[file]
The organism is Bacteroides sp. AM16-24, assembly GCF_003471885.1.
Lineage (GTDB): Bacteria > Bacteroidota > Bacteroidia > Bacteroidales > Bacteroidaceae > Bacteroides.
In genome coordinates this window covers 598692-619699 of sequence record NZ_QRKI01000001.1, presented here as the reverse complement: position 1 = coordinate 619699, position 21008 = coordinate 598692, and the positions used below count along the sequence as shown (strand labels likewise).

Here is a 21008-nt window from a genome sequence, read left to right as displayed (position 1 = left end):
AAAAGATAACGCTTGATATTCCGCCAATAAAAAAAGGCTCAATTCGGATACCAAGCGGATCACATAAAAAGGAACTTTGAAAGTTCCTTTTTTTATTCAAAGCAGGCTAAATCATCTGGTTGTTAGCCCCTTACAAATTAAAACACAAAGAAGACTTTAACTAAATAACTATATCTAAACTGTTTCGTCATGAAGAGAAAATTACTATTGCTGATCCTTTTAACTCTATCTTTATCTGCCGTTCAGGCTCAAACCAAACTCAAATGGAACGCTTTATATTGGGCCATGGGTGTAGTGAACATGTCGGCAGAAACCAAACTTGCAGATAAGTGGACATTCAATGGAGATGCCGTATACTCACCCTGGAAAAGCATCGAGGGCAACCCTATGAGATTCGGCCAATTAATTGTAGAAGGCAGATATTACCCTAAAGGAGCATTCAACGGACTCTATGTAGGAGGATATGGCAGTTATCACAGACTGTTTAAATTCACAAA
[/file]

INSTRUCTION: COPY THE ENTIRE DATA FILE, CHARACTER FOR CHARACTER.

The organism is Bacteroides sp. AM16-24, assembly GCF_003471885.1.
Lineage (GTDB): Bacteria > Bacteroidota > Bacteroidia > Bacteroidales > Bacteroidaceae > Bacteroides.
In genome coordinates this window covers 598692-619699 of sequence record NZ_QRKI01000001.1, presented here as the reverse complement: position 1 = coordinate 619699, position 21008 = coordinate 598692, and the positions used below count along the sequence as shown (strand labels likewise).

Here is a 21008-nt window from a genome sequence, read left to right as displayed (position 1 = left end):
AAAAGATAACGCTTGATATTCCGCCAATAAAAAAAGGCTCAATTCGGATACCAAGCGGATCACATAAAAAGGAACTTTGAAAGTTCCTTTTTTTATTCAAAGCAGGCTAAATCATCTGGTTGTTAGCCCCTTACAAATTAAAACACAAAGAAGACTTTAACTAAATAACTATATCTAAACTGTTTCGTCATGAAGAGAAAATTACTATTGCTGATCCTTTTAACTCTATCTTTATCTGCCGTTCAGGCTCAAACCAAACTCAAATGGAACGCTTTATATTGGGCCATGGGTGTAGTGAACATGTCGGCAGAAACCAAACTTGCAGATAAGTGGACATTCAATGGAGATGCCGTATACTCACCCTGGAAAAGCATCGAGGGCAACCCTATGAGATTCGGCCAATTAATTGTAGAAGGCAGATATTACCCTAAAGGAGCATTCAACGGACTCTATGTAGGAGGATATGGCAGTTATCACAGACTGTTTAAATTCACAAA